Kinloss Barracks


Kinloss Barracks
Kinloss, Moray, in Scotland
Army base, Kinloss - - 4525945.jpg
Kinloss Barracks
Kinloss Barracks is located in Moray
Kinloss Barracks
Kinloss Barracks
Location within Moray
Coordinates57°38′58″N 003°33′38″W / 57.64944°N 3.56056°W / 57.64944; -3.56056Coordinates: 57°38′58″N 003°33′38″W / 57.64944°N 3.56056°W / 57.64944; -3.56056
TypeArmy Barracks
Site information
OwnerMinistry of Defence
Operator British Army
Controlled byRoyal Engineers
Site history
Built1938 (1938)
In use1939–2012 (Royal Air Force)
2012 – present (British Army)
Garrison information
Garrison39 Engineer Regiment Royal Engineers
Airfield information
IdentifiersIATA: FSS, ICAO: EGQK, WMO: 03066
Elevation2.4 metres (7 ft 10 in) AMSL
Direction Length and surface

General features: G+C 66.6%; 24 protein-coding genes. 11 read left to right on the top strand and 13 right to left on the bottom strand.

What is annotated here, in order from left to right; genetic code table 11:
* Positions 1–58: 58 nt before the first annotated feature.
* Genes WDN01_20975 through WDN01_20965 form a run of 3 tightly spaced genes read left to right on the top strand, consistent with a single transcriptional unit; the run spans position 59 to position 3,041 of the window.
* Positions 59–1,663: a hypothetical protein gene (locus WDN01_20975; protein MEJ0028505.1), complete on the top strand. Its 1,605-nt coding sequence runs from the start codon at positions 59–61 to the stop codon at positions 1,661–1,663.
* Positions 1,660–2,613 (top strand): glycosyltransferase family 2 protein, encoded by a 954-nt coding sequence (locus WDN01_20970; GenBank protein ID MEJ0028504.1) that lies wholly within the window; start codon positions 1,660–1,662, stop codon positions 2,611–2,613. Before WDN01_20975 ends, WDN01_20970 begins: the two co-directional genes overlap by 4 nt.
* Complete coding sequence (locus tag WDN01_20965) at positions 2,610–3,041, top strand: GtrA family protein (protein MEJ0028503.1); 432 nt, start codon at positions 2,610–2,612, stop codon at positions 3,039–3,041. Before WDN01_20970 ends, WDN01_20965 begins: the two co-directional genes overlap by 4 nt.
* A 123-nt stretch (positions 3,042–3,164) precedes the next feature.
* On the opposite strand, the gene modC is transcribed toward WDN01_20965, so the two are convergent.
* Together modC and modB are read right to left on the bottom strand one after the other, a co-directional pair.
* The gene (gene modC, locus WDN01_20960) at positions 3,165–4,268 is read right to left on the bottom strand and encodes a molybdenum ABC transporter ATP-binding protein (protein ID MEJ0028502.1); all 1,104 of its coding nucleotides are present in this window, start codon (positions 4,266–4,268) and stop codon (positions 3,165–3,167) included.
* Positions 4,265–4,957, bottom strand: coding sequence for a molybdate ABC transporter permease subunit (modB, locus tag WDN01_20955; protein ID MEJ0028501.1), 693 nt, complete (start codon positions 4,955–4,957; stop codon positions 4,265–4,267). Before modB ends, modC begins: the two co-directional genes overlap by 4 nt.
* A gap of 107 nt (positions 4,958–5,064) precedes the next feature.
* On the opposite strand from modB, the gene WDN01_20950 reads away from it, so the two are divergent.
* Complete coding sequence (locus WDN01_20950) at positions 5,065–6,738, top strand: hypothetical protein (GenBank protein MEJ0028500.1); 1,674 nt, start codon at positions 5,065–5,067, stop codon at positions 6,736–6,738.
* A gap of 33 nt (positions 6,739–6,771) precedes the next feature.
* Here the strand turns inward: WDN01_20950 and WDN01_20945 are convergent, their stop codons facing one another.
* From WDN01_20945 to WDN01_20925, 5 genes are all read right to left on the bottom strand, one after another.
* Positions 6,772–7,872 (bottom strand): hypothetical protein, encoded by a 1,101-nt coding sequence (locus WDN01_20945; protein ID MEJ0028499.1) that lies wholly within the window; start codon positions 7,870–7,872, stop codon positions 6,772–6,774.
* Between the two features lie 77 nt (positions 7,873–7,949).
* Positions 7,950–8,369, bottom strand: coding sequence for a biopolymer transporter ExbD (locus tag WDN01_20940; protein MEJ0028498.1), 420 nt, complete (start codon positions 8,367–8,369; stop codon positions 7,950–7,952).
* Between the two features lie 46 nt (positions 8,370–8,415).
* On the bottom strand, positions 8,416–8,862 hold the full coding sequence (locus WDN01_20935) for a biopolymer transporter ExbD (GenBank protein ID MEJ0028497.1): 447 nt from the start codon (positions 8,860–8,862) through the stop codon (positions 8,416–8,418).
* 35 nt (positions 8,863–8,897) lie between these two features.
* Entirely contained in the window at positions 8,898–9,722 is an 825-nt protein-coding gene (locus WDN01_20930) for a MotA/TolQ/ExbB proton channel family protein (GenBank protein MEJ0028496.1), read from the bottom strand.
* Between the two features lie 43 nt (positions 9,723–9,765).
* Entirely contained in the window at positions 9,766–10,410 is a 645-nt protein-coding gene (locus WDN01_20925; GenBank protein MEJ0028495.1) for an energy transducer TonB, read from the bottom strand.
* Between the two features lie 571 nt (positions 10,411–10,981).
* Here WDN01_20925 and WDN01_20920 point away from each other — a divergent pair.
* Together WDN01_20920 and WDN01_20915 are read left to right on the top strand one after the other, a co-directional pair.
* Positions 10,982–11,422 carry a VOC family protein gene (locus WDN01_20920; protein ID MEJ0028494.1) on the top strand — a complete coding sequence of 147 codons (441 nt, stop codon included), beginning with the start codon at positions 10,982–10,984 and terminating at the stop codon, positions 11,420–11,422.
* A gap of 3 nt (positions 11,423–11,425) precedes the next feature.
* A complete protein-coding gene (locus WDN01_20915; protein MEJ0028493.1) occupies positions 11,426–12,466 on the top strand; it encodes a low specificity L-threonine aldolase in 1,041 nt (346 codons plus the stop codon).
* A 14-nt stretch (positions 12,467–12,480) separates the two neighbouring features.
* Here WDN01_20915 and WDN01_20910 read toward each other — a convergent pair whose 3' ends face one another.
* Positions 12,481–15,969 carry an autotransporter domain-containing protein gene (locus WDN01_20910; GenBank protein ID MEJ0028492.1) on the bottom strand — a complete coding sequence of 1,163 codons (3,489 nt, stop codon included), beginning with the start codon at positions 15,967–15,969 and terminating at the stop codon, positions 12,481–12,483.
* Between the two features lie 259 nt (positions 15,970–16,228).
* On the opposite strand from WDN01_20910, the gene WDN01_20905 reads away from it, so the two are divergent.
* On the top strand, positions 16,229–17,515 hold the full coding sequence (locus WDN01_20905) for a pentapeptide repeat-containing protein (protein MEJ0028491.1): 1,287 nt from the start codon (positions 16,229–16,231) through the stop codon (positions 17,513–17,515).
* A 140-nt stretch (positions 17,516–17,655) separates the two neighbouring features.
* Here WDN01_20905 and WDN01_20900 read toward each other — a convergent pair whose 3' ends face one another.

07/25 2,375 metres (7,792 ft) Asphalt
Airfield UseLimited use as a Relief Landing Ground
Source: UK MIL AIP EQGK Kinloss[1]

Kinloss Barracks is a military installation located near the village of Kinloss, on the Moray Firth in the north of Scotland. Until 2012 it was a Royal Air Force (RAF) station, RAF Kinloss.


RAF Kinloss

The Royal Air Force station RAF Kinloss opened at the site on 1 April 1939 and served as a training airfield during the Second World War. After the war it was handed over to Coastal Command to watch over Russian ships and submarines in the Norwegian Sea. Until 2010 it was the main base for the RAF's fleet of Nimrod MR2 maritime patrol aircraft. It was intended that the MR2 would be replaced by the Nimrod MRA4, but the MRA4 was cancelled in the Strategic Defence and Security Review of October 2010. Kinloss then became surplus to RAF use and regular flying operations ceased on 31 July 2011.[2]

Transfer to British Army